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Spotted: Sexism

In previous issues of gair rhydd, the issue of the ‘Spotted’ pages has been discussed. The Facebook pages were created and used mostly around exam period, when the University’s libraries are in frequent use by many students.

The pages allow students to message the creator of the page and anonymously post comments, as the page was originally intended for, about fellow students they had been eyeing up in the library.

However, some students believed that the pages got out of control when people began posting hurtful comments and criticisms. Some students even voiced concern that they felt too intimidated to visit libraries for fear of comments that might be made. As a result, many of the pages were stopped or at least censored after warnings from the Students’ Union.

However, the appearance of the new page, ‘Spotted: Sexism on Campus’, has proved that student awareness of what is going on around them, and their ability to post these events in a public place, can help raise awareness and combat sexism.

The page posts comments from students from universities across the country including Exeter, Warwick, Loughborough and Leeds.

An example of things posted on the page are comments about student life that people interpret as sexist, or at least representative of unequal favouring to either male or female students.

For example, an Exeter student wrote: “just read the Exepose’s (Exeter University’s student newspaper) 8 page spread on the Rugby Varsity match between Bath and Exeter. Absolutely no mention of the ladies’ result. I was genuinely interested. A side column would have done. Awful.”

A male student from Loughborough posted: “talking to some girls on a night out, we all seemed to get on okay and then one of them asked me if I wanted to go back with her to her hotel for the night and she grabbed me rather inappropriately. I politely declined. Thinking I had done the right thing and pleased with myself for taking the high road the girl then decided to say ‘You’re a shit guy, all guys want to sleep with someone, are you gay?’ ”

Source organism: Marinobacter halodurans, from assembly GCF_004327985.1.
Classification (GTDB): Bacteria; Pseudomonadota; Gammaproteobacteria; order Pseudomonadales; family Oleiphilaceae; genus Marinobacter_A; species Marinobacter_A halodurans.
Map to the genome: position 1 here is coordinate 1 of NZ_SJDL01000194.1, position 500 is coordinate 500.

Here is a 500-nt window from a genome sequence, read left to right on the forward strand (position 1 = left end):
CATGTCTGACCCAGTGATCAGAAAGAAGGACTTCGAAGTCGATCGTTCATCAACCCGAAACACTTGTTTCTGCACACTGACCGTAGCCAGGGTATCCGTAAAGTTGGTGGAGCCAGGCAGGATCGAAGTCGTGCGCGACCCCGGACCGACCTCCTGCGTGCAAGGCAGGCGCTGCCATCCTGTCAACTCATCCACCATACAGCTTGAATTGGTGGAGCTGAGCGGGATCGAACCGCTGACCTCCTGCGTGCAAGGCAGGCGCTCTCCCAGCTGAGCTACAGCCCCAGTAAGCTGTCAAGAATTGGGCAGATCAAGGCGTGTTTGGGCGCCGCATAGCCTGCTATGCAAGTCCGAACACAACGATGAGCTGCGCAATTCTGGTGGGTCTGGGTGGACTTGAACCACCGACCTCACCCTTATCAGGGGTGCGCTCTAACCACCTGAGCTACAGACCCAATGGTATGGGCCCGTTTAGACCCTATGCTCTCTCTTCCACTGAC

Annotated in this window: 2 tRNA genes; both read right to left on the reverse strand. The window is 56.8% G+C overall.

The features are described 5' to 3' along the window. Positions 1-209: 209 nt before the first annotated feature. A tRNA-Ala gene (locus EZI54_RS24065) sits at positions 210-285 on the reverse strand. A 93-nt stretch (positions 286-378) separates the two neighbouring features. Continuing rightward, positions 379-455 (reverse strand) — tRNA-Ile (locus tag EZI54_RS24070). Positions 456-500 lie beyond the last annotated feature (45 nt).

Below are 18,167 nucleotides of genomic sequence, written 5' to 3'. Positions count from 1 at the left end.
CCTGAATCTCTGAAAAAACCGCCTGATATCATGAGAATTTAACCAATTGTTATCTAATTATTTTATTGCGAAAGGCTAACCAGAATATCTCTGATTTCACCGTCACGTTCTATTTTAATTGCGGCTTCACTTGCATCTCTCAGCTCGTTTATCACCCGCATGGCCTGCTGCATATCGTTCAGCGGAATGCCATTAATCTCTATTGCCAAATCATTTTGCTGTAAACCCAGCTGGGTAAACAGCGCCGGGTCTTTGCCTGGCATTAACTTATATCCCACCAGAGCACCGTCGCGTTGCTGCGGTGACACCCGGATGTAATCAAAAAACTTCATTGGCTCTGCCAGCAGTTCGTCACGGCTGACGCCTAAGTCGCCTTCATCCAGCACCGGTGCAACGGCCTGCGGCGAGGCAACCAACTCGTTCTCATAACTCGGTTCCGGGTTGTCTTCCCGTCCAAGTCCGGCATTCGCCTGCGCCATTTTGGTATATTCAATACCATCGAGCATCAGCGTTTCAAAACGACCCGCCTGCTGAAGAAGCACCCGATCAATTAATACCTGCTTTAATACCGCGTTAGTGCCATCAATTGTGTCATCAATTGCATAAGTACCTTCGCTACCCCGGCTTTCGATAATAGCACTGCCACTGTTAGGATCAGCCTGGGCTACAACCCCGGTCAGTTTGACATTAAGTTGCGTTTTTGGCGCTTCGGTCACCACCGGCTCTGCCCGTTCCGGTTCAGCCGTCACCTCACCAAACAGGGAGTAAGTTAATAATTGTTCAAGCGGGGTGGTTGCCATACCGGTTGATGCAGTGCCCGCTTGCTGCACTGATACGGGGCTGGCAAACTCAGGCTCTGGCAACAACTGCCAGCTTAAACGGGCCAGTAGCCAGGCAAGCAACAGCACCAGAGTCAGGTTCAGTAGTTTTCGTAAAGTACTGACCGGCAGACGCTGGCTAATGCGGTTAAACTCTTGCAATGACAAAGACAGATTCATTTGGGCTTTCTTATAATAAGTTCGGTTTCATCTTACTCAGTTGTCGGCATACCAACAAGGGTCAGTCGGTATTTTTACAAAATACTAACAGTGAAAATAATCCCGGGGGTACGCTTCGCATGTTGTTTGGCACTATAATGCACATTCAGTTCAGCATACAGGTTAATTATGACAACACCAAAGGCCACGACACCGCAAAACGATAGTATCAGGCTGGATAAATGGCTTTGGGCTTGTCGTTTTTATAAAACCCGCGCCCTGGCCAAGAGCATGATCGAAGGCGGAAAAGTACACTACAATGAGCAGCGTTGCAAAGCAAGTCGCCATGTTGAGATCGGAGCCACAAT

The page voices opinions of both male and female students, posting stories that could likely be applied to both sexes across universities nationwide.

Many of the stories are light-hearted, and in general, the tone of the page is interesting and thought provoking. There are times, however, when posts seem gratuitous and excessively embellished. For example, an Edinburgh University student posted: “I’m on a train […] and there’s a man sitting with his young daughter (about 3 or 4) a metre away from me. He just said to her, ‘so where will you go then darling, Oxford or Cambridge?’ The child didn’t understand the question, so he said, “Oh f*ck it, you’ll end up as a bloody hairdresser anyway, that’s the option for stupid b*nts’.”

Whilst stories like these seem over the top, they are in the minority.

On the whole, the page points out sexism from both male and female perspectives. Living in an age of social media and sites such as Facebook and Twitter that can make everyday events prominent among certain groups in a single post, the page gives a platform to students who are concerned about sexism. It could even be said to help combat sexism by raising awareness.

Generally, the response to the page has been positive and is certainly an improvement on the criticisms experienced on the library ‘Spotted’ pages. As we concluded in our previous articles, the content of the page is mostly decided by the page’s creator, but the ‘Spotted: Sexism on Campus’ seems to have been received positively so far.

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